# Comparing Numbers Up To 10 Worksheets

This is a topic that really centers around two concepts. Students need to first understand the concept of quantity. A great way to approach this is using a number line with students. The progression of left to right should be a familiar concept for them. On most of the video games that they play the loading symbol usually flows as a number line. The second concept that students then need is relative position on that number line. This allows them to actually have an understanding of which of the two values is larger or smaller. This is a very important concept of number sense that students need to master early.These worksheets and lessons help students learn how compare single integers up to the number ten.

### Aligned Standard: Kindergarten - K.CC.7

- Step-by-step Lesson- We start out slow and let students gain confidence before we move on to the more difficult work.
- Guided Lesson - We focus on understanding 4 digits and then we look at a bigger pool as we move on.
- Guided Lesson Explanation - I use a count to ten to explain this. I would have used a number line, but many teachers are not there yet in the progression when this skill hits.
- Color the Bubbles (More, Less, Equal) - The bubble activity is fun for kids. Fun for the writers too!
- Color Me Large or Small- You can shade or color for this one.
- Going Fishing More or Less - The fishing derby makes for a great quick lesson on math.
- Time to Draw More or Less - Students have to create drawings of shapes on this one.

- Answer Keys - These are for all the unlocked materials above.
- Compare Numbers in Balloons- You need to drink in all the numbers and see where they are in relation to each other.
- Step by Step Lesson - What numbers are bigger than number 6?
- Guided Lesson w/Explanation- We look at the largest and smallest numbers found in a set.
- Draw More or Less Guided Lesson - Redraw a set of images, but less of them.
- Marking Numbers Worksheet- Get your check marks ready to go on this one.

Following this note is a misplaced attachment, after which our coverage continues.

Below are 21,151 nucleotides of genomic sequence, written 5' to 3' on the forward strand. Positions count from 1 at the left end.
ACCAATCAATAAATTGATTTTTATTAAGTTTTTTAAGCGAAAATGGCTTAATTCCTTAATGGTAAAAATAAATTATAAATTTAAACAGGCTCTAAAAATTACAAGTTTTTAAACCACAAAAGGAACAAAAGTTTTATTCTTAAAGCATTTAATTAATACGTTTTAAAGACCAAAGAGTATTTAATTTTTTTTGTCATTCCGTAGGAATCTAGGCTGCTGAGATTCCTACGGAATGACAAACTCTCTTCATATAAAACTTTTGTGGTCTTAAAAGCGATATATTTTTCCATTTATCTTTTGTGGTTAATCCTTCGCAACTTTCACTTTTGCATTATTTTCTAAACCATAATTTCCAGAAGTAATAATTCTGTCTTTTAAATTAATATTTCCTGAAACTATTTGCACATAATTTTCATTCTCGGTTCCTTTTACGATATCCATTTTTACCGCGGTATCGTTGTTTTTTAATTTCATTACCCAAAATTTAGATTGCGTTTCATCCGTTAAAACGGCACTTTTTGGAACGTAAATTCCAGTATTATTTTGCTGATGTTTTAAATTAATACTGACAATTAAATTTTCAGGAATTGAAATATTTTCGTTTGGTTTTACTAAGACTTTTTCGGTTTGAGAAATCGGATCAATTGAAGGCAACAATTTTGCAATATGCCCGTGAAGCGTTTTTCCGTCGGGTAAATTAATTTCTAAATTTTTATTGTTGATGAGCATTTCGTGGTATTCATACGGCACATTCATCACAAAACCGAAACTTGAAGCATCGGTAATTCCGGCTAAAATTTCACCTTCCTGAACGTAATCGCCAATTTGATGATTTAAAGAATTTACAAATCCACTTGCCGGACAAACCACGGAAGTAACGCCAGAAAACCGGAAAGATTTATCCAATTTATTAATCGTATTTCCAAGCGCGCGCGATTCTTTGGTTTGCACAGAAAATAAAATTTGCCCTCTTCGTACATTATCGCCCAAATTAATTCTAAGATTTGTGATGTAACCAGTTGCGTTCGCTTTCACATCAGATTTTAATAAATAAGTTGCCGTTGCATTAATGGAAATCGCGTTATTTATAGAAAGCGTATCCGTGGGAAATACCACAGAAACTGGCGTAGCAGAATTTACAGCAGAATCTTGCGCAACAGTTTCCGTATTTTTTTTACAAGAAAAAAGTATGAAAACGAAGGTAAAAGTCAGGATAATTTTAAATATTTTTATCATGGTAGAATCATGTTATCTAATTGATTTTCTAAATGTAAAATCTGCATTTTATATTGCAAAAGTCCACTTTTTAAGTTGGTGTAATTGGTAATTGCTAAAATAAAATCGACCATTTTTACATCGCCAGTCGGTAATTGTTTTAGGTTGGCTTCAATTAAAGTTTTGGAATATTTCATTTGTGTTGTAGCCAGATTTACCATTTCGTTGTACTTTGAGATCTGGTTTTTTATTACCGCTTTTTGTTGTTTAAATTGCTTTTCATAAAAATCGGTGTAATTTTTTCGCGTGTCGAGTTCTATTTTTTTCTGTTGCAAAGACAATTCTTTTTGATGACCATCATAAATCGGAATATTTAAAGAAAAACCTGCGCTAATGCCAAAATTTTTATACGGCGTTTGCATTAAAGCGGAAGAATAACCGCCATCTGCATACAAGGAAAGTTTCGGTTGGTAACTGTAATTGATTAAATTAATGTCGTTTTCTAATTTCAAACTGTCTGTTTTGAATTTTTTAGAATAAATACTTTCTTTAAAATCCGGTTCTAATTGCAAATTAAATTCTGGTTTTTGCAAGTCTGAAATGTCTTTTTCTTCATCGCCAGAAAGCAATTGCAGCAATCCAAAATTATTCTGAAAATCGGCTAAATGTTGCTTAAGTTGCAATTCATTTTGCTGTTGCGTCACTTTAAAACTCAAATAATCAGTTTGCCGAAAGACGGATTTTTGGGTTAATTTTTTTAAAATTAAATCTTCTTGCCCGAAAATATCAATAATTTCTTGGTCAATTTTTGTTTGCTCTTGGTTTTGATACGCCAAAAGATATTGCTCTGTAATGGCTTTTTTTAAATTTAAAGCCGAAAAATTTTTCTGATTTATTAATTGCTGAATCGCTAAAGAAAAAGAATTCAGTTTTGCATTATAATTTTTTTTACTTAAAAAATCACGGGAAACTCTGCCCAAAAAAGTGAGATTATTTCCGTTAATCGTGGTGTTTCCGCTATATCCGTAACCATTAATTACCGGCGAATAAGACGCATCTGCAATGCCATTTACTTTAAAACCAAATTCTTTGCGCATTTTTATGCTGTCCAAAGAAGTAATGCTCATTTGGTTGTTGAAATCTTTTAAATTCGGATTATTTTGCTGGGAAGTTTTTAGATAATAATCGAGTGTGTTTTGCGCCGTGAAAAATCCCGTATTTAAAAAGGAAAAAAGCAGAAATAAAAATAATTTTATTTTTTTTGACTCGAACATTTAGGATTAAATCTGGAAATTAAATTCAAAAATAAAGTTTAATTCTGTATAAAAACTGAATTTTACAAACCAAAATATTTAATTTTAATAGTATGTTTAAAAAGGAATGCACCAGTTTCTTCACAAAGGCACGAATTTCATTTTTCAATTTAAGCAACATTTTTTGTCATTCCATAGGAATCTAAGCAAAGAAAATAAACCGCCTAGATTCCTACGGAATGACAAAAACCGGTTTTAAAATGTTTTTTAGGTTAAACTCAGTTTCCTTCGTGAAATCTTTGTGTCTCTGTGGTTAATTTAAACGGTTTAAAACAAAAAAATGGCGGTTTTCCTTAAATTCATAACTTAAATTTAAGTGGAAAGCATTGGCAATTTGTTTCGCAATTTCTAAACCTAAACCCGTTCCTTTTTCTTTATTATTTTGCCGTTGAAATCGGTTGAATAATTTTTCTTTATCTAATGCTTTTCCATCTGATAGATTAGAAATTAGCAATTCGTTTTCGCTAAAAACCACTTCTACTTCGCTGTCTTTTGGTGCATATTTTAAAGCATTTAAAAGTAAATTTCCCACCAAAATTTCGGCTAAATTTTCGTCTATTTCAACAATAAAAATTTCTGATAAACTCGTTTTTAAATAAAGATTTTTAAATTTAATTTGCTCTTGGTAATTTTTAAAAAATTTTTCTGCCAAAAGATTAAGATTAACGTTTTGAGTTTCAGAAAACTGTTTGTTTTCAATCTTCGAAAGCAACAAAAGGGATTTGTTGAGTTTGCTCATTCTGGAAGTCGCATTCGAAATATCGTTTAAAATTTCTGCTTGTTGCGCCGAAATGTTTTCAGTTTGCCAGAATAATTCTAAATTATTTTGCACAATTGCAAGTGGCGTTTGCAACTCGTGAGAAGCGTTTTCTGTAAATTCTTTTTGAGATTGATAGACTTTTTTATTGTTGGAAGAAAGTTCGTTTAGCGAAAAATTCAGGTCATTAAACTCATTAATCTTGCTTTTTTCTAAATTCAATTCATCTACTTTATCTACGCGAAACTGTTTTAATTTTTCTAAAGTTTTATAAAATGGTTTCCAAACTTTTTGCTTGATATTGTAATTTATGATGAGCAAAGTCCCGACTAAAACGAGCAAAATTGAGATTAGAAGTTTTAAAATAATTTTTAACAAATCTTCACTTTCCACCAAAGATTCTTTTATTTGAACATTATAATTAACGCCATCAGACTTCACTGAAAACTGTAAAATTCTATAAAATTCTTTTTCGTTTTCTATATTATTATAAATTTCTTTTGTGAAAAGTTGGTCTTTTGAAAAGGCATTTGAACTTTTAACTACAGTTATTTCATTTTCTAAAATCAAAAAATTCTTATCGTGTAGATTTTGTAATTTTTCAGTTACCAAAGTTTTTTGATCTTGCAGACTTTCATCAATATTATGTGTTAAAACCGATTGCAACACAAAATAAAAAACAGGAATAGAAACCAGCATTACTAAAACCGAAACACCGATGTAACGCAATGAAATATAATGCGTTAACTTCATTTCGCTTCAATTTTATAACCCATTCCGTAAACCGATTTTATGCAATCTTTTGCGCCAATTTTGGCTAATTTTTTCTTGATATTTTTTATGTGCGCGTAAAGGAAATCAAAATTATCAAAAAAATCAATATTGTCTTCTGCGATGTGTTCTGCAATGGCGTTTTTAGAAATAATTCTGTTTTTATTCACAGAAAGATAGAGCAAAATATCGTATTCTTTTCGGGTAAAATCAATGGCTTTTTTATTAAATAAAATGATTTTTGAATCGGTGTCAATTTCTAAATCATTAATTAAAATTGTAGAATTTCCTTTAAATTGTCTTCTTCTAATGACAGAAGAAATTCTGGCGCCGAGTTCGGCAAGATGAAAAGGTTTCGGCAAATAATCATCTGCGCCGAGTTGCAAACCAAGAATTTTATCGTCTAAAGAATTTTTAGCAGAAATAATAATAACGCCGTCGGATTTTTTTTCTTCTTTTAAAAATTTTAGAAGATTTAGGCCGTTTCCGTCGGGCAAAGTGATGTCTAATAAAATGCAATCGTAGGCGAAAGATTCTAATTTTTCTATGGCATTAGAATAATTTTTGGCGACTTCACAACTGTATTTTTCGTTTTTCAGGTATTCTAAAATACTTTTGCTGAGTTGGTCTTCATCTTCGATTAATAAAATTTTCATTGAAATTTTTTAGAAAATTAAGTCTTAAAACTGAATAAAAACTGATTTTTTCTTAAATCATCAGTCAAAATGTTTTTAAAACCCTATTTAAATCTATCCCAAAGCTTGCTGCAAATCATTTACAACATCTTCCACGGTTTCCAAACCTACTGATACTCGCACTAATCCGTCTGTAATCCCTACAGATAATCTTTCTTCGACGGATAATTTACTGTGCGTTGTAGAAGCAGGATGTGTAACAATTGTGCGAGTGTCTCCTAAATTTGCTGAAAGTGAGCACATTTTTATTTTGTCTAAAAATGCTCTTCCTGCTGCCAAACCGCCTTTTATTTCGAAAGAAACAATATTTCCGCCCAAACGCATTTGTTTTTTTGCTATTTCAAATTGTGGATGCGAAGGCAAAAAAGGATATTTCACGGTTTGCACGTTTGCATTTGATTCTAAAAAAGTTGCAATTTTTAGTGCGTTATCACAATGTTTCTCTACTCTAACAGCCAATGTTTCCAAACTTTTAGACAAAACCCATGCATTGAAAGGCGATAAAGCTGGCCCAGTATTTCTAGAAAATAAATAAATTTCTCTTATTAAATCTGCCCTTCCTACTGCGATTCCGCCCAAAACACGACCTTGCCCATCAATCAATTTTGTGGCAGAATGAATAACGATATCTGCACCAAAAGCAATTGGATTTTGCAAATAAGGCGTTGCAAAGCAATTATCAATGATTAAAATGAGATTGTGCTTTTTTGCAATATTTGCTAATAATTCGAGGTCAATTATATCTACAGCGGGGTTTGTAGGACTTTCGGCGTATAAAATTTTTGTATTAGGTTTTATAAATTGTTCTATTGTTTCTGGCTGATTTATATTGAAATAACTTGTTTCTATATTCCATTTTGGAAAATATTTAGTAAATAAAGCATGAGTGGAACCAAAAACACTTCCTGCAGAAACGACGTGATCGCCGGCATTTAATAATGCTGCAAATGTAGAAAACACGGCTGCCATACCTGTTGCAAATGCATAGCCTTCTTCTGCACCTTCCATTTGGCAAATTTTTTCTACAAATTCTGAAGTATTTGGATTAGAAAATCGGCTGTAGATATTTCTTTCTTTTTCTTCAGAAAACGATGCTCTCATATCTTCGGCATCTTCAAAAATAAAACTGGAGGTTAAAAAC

- Draw More or Less Shapes- Create an entire new set of images based on your series.
- Compare Numbers in Tables- Compare all the numbers and look pack to see how each number fits in.

### How Do You Compare the Value of Numbers?

In mathematics, understanding different types of numbers and comparing them is crucial. Numeracy skills that involve number sense, recognition, reading, and writing numbers are often an overlooked portion of the curriculum. These are foundational skills that allow students to progress further in math.

When we first begin to compare values, it is important to identify the relationship between both integers. There are three ways that we can compare different numbers, and these include less, more, and equal. This all depends on how the values relate to one another and the order in which they are presented in.

Equal to same is a way of saying that two numbers are of the same value, and we use the equals sign to represent the information "=." This should always be your first check when comparing values. Ask yourself, “Are they equal?” If they are just use the equals symbol and you are done. If one of digits is larger than the other, you would move on to determining which value is larger or smaller.

Less than is a way of saying that a number is of a lower value in comparison to another value. It is written as "<." This is displayed in the math statement of: **Small number < Big Number**. More or greater than is a way of saying that a number is of greater or higher value in comparison to the number that appears after it. It is written as ">"." It would be displayed as **Big Number > Small Number**. The small end of less-than-or-greater-than sign points towards the smaller number while the bigger endpoints towards the bigger number. A quick trick that you can use when you are sure that one value is larger than another is to always point the comparison symbol towards the smaller value. If you look above this always works.

When we are teaching this concept in class it is always best to take on a hands-on approach. There are so many different ways to achieve this. You can use playing cards (non-face cards), numbered cards, plastic numbers. Then find two different types of manipulatives that students can count like blocks or little figures. Have students count and then decide how they would describe the relationship between the two values.